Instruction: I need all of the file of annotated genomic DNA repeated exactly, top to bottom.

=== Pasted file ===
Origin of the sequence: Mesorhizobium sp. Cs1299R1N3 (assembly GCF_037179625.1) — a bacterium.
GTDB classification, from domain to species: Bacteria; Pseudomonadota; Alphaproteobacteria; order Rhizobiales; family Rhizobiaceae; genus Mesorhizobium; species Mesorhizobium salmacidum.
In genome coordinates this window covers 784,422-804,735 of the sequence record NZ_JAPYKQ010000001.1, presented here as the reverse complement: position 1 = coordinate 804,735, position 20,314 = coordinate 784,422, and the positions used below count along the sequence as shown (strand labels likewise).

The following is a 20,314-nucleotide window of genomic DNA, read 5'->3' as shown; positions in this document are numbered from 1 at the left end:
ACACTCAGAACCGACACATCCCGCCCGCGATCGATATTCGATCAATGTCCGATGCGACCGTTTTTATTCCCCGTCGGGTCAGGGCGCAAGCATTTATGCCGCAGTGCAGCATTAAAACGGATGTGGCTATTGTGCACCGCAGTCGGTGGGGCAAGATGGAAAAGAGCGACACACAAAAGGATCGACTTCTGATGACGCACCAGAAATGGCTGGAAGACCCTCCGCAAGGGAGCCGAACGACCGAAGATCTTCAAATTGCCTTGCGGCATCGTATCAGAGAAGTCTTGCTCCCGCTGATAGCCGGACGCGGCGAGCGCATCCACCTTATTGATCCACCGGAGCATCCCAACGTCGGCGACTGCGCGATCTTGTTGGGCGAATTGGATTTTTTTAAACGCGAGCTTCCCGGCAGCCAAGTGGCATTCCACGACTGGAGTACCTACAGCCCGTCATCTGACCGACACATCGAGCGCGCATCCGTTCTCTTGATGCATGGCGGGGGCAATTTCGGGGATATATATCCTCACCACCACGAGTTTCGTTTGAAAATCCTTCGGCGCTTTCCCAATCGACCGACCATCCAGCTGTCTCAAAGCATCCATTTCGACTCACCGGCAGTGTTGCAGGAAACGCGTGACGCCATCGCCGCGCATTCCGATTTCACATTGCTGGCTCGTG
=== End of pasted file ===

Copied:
Origin of the sequence: Mesorhizobium sp. Cs1299R1N3 (assembly GCF_037179625.1) — a bacterium.
GTDB classification, from domain to species: Bacteria; Pseudomonadota; Alphaproteobacteria; order Rhizobiales; family Rhizobiaceae; genus Mesorhizobium; species Mesorhizobium salmacidum.
In genome coordinates this window covers 784,422-804,735 of the sequence record NZ_JAPYKQ010000001.1, presented here as the reverse complement: position 1 = coordinate 804,735, position 20,314 = coordinate 784,422, and the positions used below count along the sequence as shown (strand labels likewise).

The following is a 20,314-nucleotide window of genomic DNA, read 5'->3' as shown; positions in this document are numbered from 1 at the left end:
ACACTCAGAACCGACACATCCCGCCCGCGATCGATATTCGATCAATGTCCGATGCGACCGTTTTTATTCCCCGTCGGGTCAGGGCGCAAGCATTTATGCCGCAGTGCAGCATTAAAACGGATGTGGCTATTGTGCACCGCAGTCGGTGGGGCAAGATGGAAAAGAGCGACACACAAAAGGATCGACTTCTGATGACGCACCAGAAATGGCTGGAAGACCCTCCGCAAGGGAGCCGAACGACCGAAGATCTTCAAATTGCCTTGCGGCATCGTATCAGAGAAGTCTTGCTCCCGCTGATAGCCGGACGCGGCGAGCGCATCCACCTTATTGATCCACCGGAGCATCCCAACGTCGGCGACTGCGCGATCTTGTTGGGCGAATTGGATTTTTTTAAACGCGAGCTTCCCGGCAGCCAAGTGGCATTCCACGACTGGAGTACCTACAGCCCGTCATCTGACCGACACATCGAGCGCGCATCCGTTCTCTTGATGCATGGCGGGGGCAATTTCGGGGATATATATCCTCACCACCACGAGTTTCGTTTGAAAATCCTTCGGCGCTTTCCCAATCGACCGACCATCCAGCTGTCTCAAAGCATCCATTTCGACTCACCGGCAGTGTTGCAGGAAACGCGTGACGCCATCGCCGCGCATTCCGATTTCACATTGCTGGCTCGTG